Quo vadis, America? To where are we headed? by James Lloyd Davis is licensed under a Creative Commons Attribution-NonCommercial 4.0 International License.
Two things we need in America, three actually.
First on my agenda would be a national compulsory voting law. The second and third would involve compulsory course requirements in K-12 public education, being compulsory and neutral civics lessons beginning around the sixth grade and continuing annually. In grades 8 through 12, I would want to see classes that teach critical thinking. The details are always debatable and mutable according to need and to design, but the essence is there.
Governments that are structured as representative democracies rise and fall according to the quality of their electorate. While democracies may be more inclined to thrive in terms of equality, human rights, and liberty… they are also the most vulnerable… and, as we have seen in recent years, susceptible to a profane level of inequity through corruption and control by an organized oligarchic entity.
This is by no means a quick fix, but is a long term and necessary solution to much of what is wrong about our political structure in America today, something in which we need to invest as soon as practicable.
I don’t hear anyone talking about this in political leadership and the only way they ever will would be if the American people demand it. It would be cynical to suggest that the leadership in both parties would not be willing to champion the idea of this particular threefold approach to reform, but I think there’s an element of truth in that kind of cynicism today.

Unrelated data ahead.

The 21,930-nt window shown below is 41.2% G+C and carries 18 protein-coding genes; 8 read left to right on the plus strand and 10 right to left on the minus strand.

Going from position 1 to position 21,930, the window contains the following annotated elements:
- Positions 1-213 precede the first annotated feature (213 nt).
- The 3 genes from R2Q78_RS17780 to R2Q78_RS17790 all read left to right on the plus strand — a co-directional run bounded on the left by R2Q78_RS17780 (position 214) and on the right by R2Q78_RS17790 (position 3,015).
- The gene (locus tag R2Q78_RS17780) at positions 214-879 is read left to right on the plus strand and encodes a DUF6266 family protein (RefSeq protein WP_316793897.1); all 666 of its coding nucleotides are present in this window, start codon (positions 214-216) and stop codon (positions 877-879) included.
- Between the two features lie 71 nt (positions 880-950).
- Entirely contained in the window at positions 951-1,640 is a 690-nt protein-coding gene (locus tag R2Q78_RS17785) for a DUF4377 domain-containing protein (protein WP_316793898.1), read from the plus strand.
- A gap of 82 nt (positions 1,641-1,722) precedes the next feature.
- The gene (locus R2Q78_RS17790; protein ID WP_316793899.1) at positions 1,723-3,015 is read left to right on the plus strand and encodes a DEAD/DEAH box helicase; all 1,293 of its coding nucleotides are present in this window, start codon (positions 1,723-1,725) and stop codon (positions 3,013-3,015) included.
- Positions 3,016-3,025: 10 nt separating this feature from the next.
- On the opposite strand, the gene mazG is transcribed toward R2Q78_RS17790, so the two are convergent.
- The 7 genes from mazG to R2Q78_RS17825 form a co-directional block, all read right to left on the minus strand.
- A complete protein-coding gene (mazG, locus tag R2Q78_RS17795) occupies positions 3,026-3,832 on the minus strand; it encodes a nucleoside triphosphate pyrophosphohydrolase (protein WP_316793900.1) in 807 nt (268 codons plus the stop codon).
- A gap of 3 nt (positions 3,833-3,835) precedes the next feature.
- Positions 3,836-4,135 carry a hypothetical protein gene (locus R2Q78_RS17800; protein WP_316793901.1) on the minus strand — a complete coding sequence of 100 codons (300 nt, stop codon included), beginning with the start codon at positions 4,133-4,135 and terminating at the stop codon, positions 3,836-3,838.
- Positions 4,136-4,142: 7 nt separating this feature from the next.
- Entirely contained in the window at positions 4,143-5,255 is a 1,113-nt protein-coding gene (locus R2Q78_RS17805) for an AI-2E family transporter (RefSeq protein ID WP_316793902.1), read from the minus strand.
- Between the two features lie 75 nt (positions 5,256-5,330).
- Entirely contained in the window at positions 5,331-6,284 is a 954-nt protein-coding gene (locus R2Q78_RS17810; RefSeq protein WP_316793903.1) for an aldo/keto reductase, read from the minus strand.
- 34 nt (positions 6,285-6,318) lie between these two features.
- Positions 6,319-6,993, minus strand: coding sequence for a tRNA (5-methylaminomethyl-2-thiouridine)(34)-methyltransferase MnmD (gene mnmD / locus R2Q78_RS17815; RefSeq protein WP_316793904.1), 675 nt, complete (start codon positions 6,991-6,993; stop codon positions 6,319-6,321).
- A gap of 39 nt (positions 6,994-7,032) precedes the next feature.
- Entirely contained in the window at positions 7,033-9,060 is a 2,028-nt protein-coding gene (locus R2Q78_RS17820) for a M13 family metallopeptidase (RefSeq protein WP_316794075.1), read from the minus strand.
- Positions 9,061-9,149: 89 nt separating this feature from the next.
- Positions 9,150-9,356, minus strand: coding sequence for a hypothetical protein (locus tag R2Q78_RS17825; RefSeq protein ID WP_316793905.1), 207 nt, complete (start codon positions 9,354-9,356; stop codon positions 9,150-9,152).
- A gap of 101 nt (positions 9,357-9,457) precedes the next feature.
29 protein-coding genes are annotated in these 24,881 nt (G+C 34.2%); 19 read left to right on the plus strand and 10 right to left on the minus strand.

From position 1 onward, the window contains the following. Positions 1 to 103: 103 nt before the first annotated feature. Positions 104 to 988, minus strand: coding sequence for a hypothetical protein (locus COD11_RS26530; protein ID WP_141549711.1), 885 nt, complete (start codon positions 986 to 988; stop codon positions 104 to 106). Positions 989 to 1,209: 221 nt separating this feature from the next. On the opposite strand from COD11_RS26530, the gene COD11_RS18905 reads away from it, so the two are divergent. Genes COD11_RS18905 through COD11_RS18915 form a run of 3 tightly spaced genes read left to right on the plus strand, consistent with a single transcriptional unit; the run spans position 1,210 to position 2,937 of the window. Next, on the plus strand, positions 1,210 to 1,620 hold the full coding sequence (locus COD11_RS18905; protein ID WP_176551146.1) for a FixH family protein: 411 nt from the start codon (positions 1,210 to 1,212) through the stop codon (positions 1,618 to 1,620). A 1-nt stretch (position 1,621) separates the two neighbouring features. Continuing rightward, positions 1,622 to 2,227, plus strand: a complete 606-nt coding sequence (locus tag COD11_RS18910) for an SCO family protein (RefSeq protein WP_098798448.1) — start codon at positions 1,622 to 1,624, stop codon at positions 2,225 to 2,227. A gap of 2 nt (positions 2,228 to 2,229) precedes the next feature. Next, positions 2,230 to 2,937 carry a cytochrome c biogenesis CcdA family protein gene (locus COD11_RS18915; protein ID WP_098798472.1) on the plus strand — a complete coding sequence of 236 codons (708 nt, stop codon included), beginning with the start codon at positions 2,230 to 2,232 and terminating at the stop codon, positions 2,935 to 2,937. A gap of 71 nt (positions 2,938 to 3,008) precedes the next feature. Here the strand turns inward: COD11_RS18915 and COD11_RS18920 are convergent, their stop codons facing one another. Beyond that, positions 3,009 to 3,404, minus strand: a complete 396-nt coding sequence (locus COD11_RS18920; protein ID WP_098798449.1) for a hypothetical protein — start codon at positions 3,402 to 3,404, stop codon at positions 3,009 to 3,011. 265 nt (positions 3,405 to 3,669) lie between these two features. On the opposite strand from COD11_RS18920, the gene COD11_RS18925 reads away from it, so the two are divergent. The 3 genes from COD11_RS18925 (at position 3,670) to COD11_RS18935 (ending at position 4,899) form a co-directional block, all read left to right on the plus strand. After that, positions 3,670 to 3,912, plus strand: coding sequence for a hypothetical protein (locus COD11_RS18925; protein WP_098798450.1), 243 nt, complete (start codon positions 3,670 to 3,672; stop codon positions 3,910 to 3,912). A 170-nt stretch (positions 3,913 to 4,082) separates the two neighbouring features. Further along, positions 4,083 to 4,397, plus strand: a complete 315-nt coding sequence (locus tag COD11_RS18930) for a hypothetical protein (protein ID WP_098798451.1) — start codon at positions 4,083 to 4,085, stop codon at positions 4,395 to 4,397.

I’m not an academic, nor am I a political leader by any stretch of the imagination, but if someone with a validating resume were to put this forward, give it a name, and make of it a movement and an issue, they would likely be remembered kindly in the history books henceforth and in a gradually more progressive America.
If you are that person… this is your cause and maybe your destiny. Seize it.
It’s now been ten days since the launch of the Peoples’ Daily Brief and though participation was encouraging, it’s dropped off considerably, so the work I’m putting into it is difficult to justify.
Although I sometimes use the pronoun “we” while writing these reports, it’s just me, myself and I behind the curtain, so there is that…. and while there are ways to expand readership, they generally require either money, enormous time expenditure, or famous friends. Having none of the above, I’m going to have to stick with slow, steady growth.
In the meantime… and without any help, a daily report is proving too ambitious, considering the time required, both for research and for production… writing, editing, etc… so I’m going to reconsider, rethink, reschedule, repurpose, and possibly even rename the project and will, in a few days, announce the results.
We’re not giving up. So… watch this space.
For those of you who’ve been reading the PBD, thanks. We love you… all of us… me, my head, and all the many alter egos that therein dwell.
Peoples’ Daily Brief by James Lloyd Davis is licensed under a Creative Commons Attribution-NonCommercial 4.0 International License.
21 June, 2020
We don’t even have to enumerate or declare the problems. We live with them daily and even when we isolated ourselves in our homes at the height of the pandemic, the media surged its insistent edge of disease and Trump, Trump and disease… day after day through our phones, our iPads and our cable. Unemployment, pestilence, strife and oppression daily, symptomatic expressions of something inherently wrong at the core of our lives. What makes it worse is that we don’t get solutions, just problems.